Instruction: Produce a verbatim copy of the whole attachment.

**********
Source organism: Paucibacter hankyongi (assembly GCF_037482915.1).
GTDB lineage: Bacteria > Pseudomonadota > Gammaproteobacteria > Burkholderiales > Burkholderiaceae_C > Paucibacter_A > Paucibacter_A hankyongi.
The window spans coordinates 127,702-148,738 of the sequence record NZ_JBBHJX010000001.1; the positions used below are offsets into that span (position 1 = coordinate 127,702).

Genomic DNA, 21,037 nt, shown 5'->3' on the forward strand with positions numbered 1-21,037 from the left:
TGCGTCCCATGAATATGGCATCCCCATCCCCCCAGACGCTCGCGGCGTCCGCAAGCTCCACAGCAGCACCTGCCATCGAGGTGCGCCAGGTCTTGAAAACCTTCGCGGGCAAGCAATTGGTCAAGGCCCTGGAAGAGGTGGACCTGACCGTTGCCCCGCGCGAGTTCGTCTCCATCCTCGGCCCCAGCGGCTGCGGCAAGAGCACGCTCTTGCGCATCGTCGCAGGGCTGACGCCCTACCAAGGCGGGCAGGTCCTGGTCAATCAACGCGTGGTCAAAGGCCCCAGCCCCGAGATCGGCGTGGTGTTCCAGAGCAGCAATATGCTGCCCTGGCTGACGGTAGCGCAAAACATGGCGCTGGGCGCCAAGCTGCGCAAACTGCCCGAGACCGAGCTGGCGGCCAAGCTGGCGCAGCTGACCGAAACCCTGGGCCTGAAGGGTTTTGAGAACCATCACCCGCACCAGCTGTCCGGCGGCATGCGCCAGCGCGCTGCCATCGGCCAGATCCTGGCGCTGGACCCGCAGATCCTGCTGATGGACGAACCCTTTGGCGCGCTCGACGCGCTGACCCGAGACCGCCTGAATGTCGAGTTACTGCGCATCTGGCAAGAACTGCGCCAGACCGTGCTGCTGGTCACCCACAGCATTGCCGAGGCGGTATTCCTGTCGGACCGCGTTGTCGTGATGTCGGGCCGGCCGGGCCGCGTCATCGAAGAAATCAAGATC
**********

Source organism: Paucibacter hankyongi (assembly GCF_037482915.1).
GTDB lineage: Bacteria > Pseudomonadota > Gammaproteobacteria > Burkholderiales > Burkholderiaceae_C > Paucibacter_A > Paucibacter_A hankyongi.
The window spans coordinates 127,702-148,738 of the sequence record NZ_JBBHJX010000001.1; the positions used below are offsets into that span (position 1 = coordinate 127,702).

Genomic DNA, 21,037 nt, shown 5'->3' on the forward strand with positions numbered 1-21,037 from the left:
TGCGTCCCATGAATATGGCATCCCCATCCCCCCAGACGCTCGCGGCGTCCGCAAGCTCCACAGCAGCACCTGCCATCGAGGTGCGCCAGGTCTTGAAAACCTTCGCGGGCAAGCAATTGGTCAAGGCCCTGGAAGAGGTGGACCTGACCGTTGCCCCGCGCGAGTTCGTCTCCATCCTCGGCCCCAGCGGCTGCGGCAAGAGCACGCTCTTGCGCATCGTCGCAGGGCTGACGCCCTACCAAGGCGGGCAGGTCCTGGTCAATCAACGCGTGGTCAAAGGCCCCAGCCCCGAGATCGGCGTGGTGTTCCAGAGCAGCAATATGCTGCCCTGGCTGACGGTAGCGCAAAACATGGCGCTGGGCGCCAAGCTGCGCAAACTGCCCGAGACCGAGCTGGCGGCCAAGCTGGCGCAGCTGACCGAAACCCTGGGCCTGAAGGGTTTTGAGAACCATCACCCGCACCAGCTGTCCGGCGGCATGCGCCAGCGCGCTGCCATCGGCCAGATCCTGGCGCTGGACCCGCAGATCCTGCTGATGGACGAACCCTTTGGCGCGCTCGACGCGCTGACCCGAGACCGCCTGAATGTCGAGTTACTGCGCATCTGGCAAGAACTGCGCCAGACCGTGCTGCTGGTCACCCACAGCATTGCCGAGGCGGTATTCCTGTCGGACCGCGTTGTCGTGATGTCGGGCCGGCCGGGCCGCGTCATCGAAGAAATCAAGATC